Evolution of Islamic Banking The Governor of the State Bank of Pakistan, Dr. Ishrat Husain gave a comprehensive outline on the evolution of Islamic Banking in Pakistan. He presented his paper at a seminar on Islamic Banking held recently at the Islamic Chamber of Commerce & Industry building, Karachi sponsored by Meezan Bank Limited. Meezan Bank’s senior management had also participated in the occasion, highlighting the vision as the first Islamic bank in Pakistan and key challenges faced. Dr.
Ishrat commended the innovative and dedicated professionals involved in Islamic Banking at Meezan Bank and emphasized the further need of amelioration in the sector. The following is complete speech of Dr. Ishrat Husain delivered in the seminar. EVOLUTION OF ISLAMIC BANKING Dr. Ishrat Husain, Governor SBP THE ISLAMIC PERSPECTIVE • Islam is not a new religion; it is the same truth that God revealed through all His prophets. All religions are the same in essence, whether given, for example, to Noah, Abraham, Moses, or Jesus, or to the holy Prophet of Islam.
For a fifth of the world’s population, Islam is both a religion and a complete code of life. Economic growth is the main transmission channel for • development. Islam does not contradict growth; it promotes sustainable development and growth. Socio-economic (distributive) justice: The ultimate objective of an • Islamic economy. Achieving development, based on socio-economic justice, care and compassion for all, in terms of complete human personality.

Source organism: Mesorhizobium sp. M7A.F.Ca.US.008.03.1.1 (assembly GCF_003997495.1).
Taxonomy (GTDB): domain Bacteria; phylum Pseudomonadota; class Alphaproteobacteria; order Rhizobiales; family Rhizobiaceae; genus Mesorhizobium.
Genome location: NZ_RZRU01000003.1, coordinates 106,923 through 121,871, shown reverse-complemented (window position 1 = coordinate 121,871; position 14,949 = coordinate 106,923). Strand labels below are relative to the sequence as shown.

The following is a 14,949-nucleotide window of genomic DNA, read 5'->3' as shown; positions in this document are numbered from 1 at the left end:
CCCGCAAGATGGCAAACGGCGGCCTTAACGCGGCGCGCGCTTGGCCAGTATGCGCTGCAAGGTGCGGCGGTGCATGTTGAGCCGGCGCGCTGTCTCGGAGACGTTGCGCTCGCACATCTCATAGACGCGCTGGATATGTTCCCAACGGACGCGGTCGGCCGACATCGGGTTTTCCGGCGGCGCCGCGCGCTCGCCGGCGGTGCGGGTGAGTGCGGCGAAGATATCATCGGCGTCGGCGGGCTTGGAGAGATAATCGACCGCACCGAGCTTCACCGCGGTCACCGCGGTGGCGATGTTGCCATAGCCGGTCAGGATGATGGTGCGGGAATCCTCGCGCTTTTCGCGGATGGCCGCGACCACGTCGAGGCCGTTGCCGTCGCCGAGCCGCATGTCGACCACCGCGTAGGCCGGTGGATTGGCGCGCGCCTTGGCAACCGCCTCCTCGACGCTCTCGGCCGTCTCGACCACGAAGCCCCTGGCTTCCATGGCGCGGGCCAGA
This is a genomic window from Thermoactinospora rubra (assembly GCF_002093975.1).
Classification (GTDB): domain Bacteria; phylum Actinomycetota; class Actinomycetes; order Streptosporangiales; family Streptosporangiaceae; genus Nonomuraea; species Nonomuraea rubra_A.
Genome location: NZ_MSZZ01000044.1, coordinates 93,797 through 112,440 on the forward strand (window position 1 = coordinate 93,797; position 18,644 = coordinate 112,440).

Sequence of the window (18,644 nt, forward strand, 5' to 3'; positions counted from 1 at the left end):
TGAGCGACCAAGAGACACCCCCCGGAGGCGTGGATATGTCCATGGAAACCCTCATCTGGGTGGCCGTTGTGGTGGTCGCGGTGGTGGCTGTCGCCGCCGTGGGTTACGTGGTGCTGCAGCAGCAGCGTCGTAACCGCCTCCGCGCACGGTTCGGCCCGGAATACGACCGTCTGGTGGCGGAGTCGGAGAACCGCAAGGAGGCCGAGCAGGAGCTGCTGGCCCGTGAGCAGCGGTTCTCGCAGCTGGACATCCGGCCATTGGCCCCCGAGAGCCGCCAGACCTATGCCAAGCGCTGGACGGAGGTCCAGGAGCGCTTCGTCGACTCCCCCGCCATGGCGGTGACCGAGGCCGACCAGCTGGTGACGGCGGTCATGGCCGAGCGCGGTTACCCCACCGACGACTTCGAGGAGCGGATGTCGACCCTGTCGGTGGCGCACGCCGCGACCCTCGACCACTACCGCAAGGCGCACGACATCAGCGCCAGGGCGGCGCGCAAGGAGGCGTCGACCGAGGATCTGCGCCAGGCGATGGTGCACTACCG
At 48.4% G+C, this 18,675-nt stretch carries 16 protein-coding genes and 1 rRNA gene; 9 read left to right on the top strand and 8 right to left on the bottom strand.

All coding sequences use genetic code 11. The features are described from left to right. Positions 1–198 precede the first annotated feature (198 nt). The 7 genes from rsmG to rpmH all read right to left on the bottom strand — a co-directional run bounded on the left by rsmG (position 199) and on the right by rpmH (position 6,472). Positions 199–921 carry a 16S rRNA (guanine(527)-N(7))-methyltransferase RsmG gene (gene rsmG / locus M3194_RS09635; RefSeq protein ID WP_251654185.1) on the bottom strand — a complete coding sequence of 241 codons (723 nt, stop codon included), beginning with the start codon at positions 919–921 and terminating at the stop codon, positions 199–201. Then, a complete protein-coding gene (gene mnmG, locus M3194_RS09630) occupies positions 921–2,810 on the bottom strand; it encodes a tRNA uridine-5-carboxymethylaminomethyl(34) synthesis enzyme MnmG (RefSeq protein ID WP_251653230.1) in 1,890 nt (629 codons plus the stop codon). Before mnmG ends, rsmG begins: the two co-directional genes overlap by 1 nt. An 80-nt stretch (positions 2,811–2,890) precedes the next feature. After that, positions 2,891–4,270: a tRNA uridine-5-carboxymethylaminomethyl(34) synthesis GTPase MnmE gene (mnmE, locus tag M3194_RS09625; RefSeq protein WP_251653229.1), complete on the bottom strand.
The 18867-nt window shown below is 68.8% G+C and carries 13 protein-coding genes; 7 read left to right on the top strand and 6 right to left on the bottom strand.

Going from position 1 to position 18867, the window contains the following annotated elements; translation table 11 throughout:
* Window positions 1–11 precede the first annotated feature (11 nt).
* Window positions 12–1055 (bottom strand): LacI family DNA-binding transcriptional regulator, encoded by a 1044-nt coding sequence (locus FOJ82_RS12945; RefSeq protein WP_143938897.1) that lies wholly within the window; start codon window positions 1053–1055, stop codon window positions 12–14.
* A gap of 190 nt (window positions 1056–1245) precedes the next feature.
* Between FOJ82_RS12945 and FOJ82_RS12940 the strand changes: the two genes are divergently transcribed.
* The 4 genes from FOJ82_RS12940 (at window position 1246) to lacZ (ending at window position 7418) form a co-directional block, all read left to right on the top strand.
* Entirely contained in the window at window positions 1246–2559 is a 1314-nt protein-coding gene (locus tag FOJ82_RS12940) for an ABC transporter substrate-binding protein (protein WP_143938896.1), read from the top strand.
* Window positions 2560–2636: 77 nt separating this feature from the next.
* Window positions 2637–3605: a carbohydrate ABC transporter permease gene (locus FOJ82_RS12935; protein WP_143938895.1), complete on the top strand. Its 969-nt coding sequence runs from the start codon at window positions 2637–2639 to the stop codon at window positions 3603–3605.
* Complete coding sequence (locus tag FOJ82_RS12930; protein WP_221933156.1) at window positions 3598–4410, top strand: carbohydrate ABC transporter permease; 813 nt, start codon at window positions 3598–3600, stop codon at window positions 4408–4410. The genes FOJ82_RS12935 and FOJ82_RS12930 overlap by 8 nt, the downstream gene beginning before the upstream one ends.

The economic policies that facilitate unhindered flows of • international trade, capital and participation in labour flows like reduced tariff and removal of non-tariff barriers, removal of price distortions, flexible regulations and legislation of labour, healthy and sound financial sector and capital markets, investment in skill development and technological assimilation and macroeconomic stability are quite according to the eco0nomic principles of Islam. ransmission channels for globalization to development and poverty • reduction are international trade and capital flows, international labour flows and technological change particularly in information technology (IT) and telecommunications. International and regional institutions and arrangements such as WTO and the policies of developed countries and governments can facilitate or hamper these flows. High economic growth may not automatically result in poverty • reduction.
Complementary domestic policies, good governance and institutions delivering public services to make a big difference. Tools prescribed to achieve the socio-economic objectives of the • Islamic economic system are the system of Zakat, prohibition of Riba and the Islamic Law of Inheritance. • year. Zakat redistributes wealth among the existing generation every Prohibition of Riba is the cornerstone of Islamic financial • transactions; the basis of cooperation between capital and enterprise in Islam is sharing of the risks and gains between the two.